Sun Leads Battle Over Web Authentication
Sun Microsystems and 32 well-known, industry-leading companies raised their standard Wednesday in what is rapidly shaping up to be the Internet's newest battle ground: authentication systems. Sun Microsystems and 32 well-known, industry-leading companies raised their standard Wednesday in what is rapidly shaping up to be the Internet's newest battle ground: authentication systems.
The most noted industry leader that was excluded from the new consortium, though, was Microsoft Corp., which last week fired the first when it put out a call for a "federated" authentication system -- one in which competitors are allowed to license Microsoft's Passport system for their own use.
The strategic importance of authentication systems has evolved alongside an increasing focus on Web services, a model which Burton Group analyst Gary Hein calls "the latest -- and most credible -- effort to define a workable distributed computing framework for the Internet, one that supports inter-enterprise communication and interoperability among applications."
Microsoft, according to Burton, is "betting the company" on the importance of that model with its .NET initiative. But Microsoft is not the only one to recognize the import of the model, and unwilling to let Microsoft make its authentication system become the defacto standard that makes Web services feasible, Sun and its compatriots Wednesday formed the Liberty Alliance Project to develop and deploy an open solution.
"It's recently become clear that the software for managing user identity and authentication is one of the key building blocks of the emerging Internet operating system," said Tim O'Reilly, founder and chief executive officer of technology publisher O'Reilly & Associates and an activist for open source software and Internet standards. "It's so fundamental that a widespread consensus has emerged that this is a technology that shouldn't be owned or controlled by any one player. Instead, we need an open, distributed system with implementations available from multiple technology providers and identities issued by many parties operating in a web of trust. Project Liberty is an important step in that direction."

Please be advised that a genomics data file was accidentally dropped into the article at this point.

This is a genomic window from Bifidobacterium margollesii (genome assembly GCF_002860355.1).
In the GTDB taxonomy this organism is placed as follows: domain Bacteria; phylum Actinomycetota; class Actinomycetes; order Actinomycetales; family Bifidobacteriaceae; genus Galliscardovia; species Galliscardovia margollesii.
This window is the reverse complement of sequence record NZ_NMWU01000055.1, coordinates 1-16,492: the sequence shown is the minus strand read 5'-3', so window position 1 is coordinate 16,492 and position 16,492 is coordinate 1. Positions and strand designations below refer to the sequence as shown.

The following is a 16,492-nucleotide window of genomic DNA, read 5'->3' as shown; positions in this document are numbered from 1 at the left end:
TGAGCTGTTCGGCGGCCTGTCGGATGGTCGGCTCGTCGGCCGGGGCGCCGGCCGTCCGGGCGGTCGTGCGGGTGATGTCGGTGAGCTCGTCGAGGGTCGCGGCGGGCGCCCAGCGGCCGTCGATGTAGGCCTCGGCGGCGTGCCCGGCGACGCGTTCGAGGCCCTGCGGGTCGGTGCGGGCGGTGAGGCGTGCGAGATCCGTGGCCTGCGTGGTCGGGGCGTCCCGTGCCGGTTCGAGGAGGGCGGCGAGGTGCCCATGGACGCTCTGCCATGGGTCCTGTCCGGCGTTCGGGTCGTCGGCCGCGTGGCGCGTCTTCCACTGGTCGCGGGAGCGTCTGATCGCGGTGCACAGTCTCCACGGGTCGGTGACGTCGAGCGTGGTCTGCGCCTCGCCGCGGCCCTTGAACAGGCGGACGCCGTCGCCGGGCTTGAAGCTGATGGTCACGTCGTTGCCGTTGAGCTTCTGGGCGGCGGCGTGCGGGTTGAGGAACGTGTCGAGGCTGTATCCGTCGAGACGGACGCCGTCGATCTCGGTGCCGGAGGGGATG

Sun said the charter members of the Liberty Alliance Project represent a broad global spectrum of industries, and that they intend to create an open, federated solution for network identity that allows ubiquitous single sign-on, decentralized authentication and open authorization from any device connected to the Internet -- from PCs to cellular phones, televisions, automobiles, credit cards and point-of-sale terminals.
Members include ActivCard, American Airlines, the Apache Software Foundation, Bank of America, Bell Canada Enterprises, Cingular Wireless, Cisco Systems, CollabNet, Dun and Bradstreet, eBay, Entrust, Fidelity Investments, Gemplus, General Motors, Global Crossing, i2, Intuit, Liberate Technologies, Nokia, NTT DoCoMo, O'Reilly & Associates, Openwave, RealNetworks, RSA Security, Sabre, Schlumberger, Sony Corp., Sprint, Sun Microsystems, Travelocity, United Airlines, Verisign, Vodafone and others.
"Security and identity are facets of almost every big issue in the digital world today," said Esther Dyson, chairman of EDventure Holdings and former chairman of ICANN. "They touch it all: privacy, anonymity, integrity of data and safety assets, freedom of speech, legitimacy, trust and trust worthiness, branding, visibility of marketers and visibility to marketers. Therefore, it's important for individuals to have a convenient way to identify themselves (and their counterparts)."
The Liberty Alliance Project has announced three main objectives:
- To allow individual consumers and businesses to maintain personal information securely
- To provide a universal, open standard for single sign-on which users and service providers can rely upon, and leverage to interoperate
- To provide an open standard for network identity spanning all Internet-connected devices.
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